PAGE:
Second, the defendants argue that the plaintiffs' theory opens unlimited vistas of liability. This represents a misunderstanding. For the plaintiffs' theory to succeed, the plaintiffs must show that (1) the prices charged were systematically above-market; this could not be presumed merely from a showing that the market was distorted;*fn3 (2) the purported exploiters deliberately subverted the conditions for market competition by closing off access to alternatives and information, deceptively making naive and unsophisticated people dependant on them; this could not be shown from the mere existence of imperfect competition; and (3) there was racial discrimination involved in this exploitative process. The defendants' hypothetical African-American Austin homeowner offering his own home for sale at the market rate would, therefore, be safe.


I here consider whether the defendants could prevail on their chosen terms. Did Easy Life have market power in the relevant market anyway? The defendants argue that for market power, Easy Life, as a matter of law, must have had at least a 35% market share in the relevant market, referring to the Federal Trade Commission's Horizontal Merger Guidelines, which state that firms with a market share below 35% are presumed to be unable to exercise market dominance. See also Valley Liquors, Inc., v. Renfield Importers, Ltd., 678 F.2d 742 (7th Cir. 1982) (Valley I) (antitrust), and 822 F.2d 656 (7th Cir. 1987) (Valley II) (same).

The plaintiffs respond that antitrust standards do not apply in a discrimination context. Antitrust laws are meant to encourage vigorous competition, promote economic efficiency, and maximize consumer welfare. MCI Communications Corp. v. American Tel. & Tel. Co., 708 F.2d 1081, 1113 (7th Cir. 1983). The FHA, by contrast, "is concerned with ending racially segregated housing." Southend Neighborhood Improvement Assoc. v. County of St. Clair, 743 F.2d 1207, 1210 (7th Cir. 1984). Sections 1982 (no racial discrimination in housing) and 1981 (same for contracts) are likewise civil rights laws. Where the goals differ, the plaintiffs say, so should the standards.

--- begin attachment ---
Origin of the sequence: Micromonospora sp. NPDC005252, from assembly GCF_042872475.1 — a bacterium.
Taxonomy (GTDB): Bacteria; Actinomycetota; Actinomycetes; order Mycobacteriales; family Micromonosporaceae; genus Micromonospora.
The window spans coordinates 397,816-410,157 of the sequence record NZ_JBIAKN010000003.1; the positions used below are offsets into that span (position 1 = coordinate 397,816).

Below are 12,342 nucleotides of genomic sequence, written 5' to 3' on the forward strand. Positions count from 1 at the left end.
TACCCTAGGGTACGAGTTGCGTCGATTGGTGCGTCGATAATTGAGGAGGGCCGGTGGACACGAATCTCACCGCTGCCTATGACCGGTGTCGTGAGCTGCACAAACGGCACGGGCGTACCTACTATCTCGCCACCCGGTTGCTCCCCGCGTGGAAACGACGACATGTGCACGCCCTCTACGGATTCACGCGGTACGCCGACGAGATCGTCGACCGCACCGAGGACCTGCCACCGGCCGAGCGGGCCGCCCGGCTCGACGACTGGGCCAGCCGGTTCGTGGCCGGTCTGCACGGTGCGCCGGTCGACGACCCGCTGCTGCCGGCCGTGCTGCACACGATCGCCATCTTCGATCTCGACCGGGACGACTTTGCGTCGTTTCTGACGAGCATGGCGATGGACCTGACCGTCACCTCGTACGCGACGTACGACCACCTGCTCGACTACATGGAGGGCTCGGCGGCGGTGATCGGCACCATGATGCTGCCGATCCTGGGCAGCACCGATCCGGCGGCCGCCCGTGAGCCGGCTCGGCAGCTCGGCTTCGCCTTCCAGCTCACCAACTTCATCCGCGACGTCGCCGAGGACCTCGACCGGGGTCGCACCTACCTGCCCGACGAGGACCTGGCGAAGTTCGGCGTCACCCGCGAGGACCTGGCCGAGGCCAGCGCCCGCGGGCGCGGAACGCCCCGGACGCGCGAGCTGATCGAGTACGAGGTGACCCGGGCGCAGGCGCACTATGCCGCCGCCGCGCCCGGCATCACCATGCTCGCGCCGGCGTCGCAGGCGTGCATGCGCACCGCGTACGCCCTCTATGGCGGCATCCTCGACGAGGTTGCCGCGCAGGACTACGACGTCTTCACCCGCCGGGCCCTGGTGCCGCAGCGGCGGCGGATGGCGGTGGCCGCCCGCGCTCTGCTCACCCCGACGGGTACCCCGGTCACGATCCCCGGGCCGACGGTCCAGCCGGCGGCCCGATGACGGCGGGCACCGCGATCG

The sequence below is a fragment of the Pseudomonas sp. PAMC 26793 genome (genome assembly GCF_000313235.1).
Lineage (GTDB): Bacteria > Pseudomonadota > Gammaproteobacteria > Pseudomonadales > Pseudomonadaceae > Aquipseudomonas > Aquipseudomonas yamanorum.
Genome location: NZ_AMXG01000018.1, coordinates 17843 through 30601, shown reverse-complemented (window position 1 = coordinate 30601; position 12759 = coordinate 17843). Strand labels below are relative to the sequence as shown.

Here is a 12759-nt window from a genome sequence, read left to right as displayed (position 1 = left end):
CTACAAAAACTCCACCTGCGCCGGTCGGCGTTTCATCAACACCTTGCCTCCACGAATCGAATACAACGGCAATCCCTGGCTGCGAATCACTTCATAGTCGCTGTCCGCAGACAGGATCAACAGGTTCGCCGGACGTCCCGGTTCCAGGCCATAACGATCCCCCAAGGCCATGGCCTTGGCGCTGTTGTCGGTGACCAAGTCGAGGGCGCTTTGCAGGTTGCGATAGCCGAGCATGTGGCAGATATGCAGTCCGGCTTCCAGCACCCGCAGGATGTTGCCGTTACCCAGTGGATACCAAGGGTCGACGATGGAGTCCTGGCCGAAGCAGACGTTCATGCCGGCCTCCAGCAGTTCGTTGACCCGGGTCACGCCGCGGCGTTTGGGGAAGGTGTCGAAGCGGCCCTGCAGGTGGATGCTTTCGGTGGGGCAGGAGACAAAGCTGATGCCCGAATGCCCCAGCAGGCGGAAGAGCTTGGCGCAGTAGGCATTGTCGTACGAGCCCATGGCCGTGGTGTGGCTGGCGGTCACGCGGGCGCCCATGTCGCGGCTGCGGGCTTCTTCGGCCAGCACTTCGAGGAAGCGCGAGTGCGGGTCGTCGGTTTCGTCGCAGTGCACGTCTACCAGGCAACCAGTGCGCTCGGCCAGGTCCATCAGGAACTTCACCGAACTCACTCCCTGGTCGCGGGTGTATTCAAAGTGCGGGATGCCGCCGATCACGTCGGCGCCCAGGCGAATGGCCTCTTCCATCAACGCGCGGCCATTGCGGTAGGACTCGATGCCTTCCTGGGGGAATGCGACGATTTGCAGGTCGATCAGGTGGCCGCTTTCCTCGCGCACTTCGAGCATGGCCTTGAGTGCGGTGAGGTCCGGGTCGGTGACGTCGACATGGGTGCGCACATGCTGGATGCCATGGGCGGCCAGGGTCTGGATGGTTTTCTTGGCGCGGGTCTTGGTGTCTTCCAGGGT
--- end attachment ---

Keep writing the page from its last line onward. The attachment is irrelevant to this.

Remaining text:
But the defendants are correct that, in the absence of some other mechanism, which, in this subsection, I assume for the sake of argument is lacking, the defendants would not have the "capability," required by Clark II, 706 F.2d at 212, to affect prices without market power. The antitrust standard for market share is not addressed to narrow antitrust concerns of efficiency as opposed to nondiscrimination, but to what courts have held to be required by economic theory to affect price in an otherwise competitive market. If the defendants cannot affect price, they cannot exploit minorities by discriminatory pricing.*fn4 So, setting aside other novel mechanisms such as the market distortion argument discussed above, the plaintiffs must show that the defendants had market power in the relevant market. This does not go to whether the defendants committed illegal discrimination under some other theory than the exploitation theory, as discussed below.

The defendants argue that the relevant market is all available residences in the predominantly African-American areas of Chicago and its suburbs.*fn5 They offer expert testimony by economists at Lexecon, Inc., a research firm that provides economic analyses for legal purposes, that Easy Life's market share of "all African-American residents" in the greater Chicago area was approximately 4.1 percent. Even in the Austin market, the defendants' analysis indicates that its market share was only between 6 and 10.5 percent. Lexecon concludes that there were no significant barriers to market entry even in Austin, where at least 25 other sellers of homes operated during the period of the alleged violations, and at least six other firms were rehabbing homes. The plaintiffs object that the Lexecon analysis understates Easy Life's market shares by 100%, because it treats Home Mortgage Disclosure Act figures referring to single family homes, defined as one-unit to four-unit properties, as if the figures represented only single-unit properties. The corrected figures nonetheless do not push the figures up to the 35% market share.